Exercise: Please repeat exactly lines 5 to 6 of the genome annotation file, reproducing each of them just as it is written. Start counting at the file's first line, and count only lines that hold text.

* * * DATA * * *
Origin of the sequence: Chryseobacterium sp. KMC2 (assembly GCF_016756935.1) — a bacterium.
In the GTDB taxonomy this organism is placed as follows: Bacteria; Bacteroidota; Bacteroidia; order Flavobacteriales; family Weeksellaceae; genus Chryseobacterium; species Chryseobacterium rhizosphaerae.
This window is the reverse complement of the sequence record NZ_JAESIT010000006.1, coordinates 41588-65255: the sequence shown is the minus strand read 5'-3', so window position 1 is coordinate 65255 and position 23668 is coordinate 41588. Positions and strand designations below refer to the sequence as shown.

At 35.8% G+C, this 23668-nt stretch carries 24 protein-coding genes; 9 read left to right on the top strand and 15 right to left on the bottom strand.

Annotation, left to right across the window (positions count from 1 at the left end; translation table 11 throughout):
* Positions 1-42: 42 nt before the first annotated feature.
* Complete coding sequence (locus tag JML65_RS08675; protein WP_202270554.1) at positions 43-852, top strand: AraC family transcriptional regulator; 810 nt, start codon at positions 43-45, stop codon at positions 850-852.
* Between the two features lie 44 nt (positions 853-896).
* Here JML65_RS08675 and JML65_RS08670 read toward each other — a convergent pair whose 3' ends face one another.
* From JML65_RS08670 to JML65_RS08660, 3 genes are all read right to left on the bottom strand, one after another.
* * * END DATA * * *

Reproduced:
Annotation, left to right across the window (positions count from 1 at the left end; translation table 11 throughout):
* Positions 1-42: 42 nt before the first annotated feature.